Monday, 26th March 2012 by Rachel Hall

Brazil, Nicaragua and Panama have been ranked as offering the most attractive environments for climate-related investments in Latin America, according to a new report developed by the Inter-American Development Bank (IADB) and Bloomberg, and the countries’ environmental lawyers say their renewable energy industries are set to keep on growing.

The Climatescope 2012 report, profiled by the IADB’s Multilateral Investment Fund and Bloomberg New Energy Finance, a clean energy market researcher, profiles 26 countries in Latin America and the Caribbean, evaluating their ability to attract capital for low-carbon energy sources and build a greener economy. Countries were ranked based on four parameters: enabling framework; clean energy investments and low carbon financing; low-carbon business and clean energy value chains; and greenhouse gas management activities.

Machado, Meyer, Sendacz e Opice Advogados partner Ana Karina Esteves de Souza says that the reason that Brazil is such an attractive market for clean energy investments is because, “despite the significant growth over the past few years, it continues to be an incipient market, with much potential for growth and development.” De Souza says that although some regions, for instance Rio Grande do Norte, have had significant development, other regions remain unexplored.

She also points to the financing granted by the Brazilian development bank (BNDES) as another positive attribute, as well as the stable regulatory framework with yearly auctions coordinated by [Brazil′s national energy agency] ANEEL, which have “clear cut rules and a simple auctioning procedure”.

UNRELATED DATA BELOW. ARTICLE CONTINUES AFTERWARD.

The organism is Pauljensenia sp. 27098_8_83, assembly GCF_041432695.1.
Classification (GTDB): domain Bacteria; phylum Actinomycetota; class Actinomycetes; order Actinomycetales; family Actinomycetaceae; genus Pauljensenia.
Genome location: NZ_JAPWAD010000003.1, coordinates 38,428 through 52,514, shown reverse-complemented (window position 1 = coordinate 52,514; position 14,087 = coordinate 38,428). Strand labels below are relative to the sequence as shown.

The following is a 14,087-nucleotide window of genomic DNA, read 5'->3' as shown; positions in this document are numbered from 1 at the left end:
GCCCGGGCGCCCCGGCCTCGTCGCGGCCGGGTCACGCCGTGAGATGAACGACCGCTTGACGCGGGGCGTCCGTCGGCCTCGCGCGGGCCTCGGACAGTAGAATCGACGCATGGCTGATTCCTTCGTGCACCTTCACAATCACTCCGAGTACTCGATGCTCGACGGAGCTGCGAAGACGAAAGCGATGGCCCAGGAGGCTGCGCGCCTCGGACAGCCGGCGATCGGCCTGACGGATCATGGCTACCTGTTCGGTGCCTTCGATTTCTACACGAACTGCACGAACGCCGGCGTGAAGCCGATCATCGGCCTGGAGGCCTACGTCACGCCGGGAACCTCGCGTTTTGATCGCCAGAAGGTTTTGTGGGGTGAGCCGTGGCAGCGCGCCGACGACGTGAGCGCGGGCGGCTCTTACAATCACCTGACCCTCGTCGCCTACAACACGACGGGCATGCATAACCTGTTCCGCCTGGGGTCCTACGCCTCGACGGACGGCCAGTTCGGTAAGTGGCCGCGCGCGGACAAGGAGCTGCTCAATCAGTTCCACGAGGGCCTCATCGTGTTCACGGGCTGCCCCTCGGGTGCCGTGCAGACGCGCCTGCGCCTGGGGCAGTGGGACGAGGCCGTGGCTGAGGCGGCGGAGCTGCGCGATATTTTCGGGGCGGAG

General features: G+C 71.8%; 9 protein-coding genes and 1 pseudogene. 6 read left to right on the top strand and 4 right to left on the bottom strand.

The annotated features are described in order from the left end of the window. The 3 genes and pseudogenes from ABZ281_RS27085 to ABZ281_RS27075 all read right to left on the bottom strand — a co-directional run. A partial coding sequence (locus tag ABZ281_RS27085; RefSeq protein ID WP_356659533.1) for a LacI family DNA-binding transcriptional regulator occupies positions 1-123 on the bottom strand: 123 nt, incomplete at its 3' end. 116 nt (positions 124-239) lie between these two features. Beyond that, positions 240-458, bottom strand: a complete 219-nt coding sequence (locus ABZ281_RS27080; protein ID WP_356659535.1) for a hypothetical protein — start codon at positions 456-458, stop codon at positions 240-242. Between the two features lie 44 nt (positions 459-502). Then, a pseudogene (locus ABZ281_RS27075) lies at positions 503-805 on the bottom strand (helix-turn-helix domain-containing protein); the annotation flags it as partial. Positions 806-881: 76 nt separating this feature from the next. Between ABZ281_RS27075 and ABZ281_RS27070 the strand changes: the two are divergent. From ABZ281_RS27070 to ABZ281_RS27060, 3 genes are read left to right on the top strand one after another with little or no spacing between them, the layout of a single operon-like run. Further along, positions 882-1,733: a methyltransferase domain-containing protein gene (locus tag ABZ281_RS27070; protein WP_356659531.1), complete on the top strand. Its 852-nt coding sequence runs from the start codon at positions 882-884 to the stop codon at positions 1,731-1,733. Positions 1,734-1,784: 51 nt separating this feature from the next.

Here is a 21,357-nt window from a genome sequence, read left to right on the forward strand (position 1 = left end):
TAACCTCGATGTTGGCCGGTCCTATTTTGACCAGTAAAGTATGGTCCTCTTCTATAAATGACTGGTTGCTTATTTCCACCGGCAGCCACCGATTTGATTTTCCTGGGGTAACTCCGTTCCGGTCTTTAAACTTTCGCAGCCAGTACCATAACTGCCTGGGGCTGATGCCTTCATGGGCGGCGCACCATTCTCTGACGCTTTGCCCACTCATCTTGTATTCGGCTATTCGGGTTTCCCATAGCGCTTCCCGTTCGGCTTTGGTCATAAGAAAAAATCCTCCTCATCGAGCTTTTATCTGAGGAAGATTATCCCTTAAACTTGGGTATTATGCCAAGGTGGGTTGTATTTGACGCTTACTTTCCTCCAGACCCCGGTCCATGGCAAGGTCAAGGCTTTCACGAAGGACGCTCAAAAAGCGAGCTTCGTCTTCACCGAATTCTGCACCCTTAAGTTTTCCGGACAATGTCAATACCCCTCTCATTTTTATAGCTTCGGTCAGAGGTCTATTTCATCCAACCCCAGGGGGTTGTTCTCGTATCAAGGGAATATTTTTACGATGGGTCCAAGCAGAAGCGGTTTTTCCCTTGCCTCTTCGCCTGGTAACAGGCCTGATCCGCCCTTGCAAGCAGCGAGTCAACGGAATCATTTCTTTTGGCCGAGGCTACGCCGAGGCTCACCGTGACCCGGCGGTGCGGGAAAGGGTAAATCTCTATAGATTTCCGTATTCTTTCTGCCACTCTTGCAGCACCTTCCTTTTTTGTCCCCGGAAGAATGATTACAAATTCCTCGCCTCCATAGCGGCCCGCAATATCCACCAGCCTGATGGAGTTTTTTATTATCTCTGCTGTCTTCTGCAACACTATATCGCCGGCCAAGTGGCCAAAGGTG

The environmental team at Veirano Advogados, composed of partner Ana Luci Limonta Esteves Grizzi says that the increasing power consumption in the country makes Brazil a promising place for investments in this area. “The rules of the game are clear, there are plenty or renewable sources of power and there is increasing demand for power in Brazil,” says Grizzi, who predicts that investment in renewables, particularly wind and solar power, will remain a strong trend for the coming years.

Grizzi adds that in addition to Brazil’s renewable energy sources, including water, wind, sun and biomass, the country boasts “a regulatory framework that, except for changes passed in 2004 regarding the procurement of power by distributors, has been stable since the mid-nineties.”

Another new development highlighted by Mattos Filho, Veiga Filho, Marrey Jr e Quiroga Advogados partner Lina Pimentel is a regulation recently introduced on environmental and renewable energy, which provides tax benefits and introduces a national fund aimed at combating climate change. The fund is made up of a proportion of the revenue from the country’s oil and gas production in Brazil, which will be used to invest in efficient transportation and equipment; renewable energy; energy generation from waste; and the sustainable use of wood. Pimentel adds that the new policies have even proven a fruitful source of work, with clients turning to the firm to inquire about the economic impacts and benefits arising from them.

As far as the future is concerned, Grizzi lists four reasons behind why she believes that the Brazilian clean energy market looks set to grow over the next few years. Firstly, she points out the increasing evidence of negative environmental impacts derived from non-renewable sources; secondly due to environmental liability rules, banks are increasingly considering the environmental risks of providing credit to non-renewable projects; thirdly, the increasing global rules on climate change; and finally the fact that the licensing of renewable energy projects is becoming simpler and faster.

Grizzi cautions, however, that renewable sources “may face hard competition from natural gas – from the newfound pre-salt offshore oil fields – thermoelectric generation, from big amazon hydroelectric projects and nuclear plants the government intends to build, which may disrupt prices.”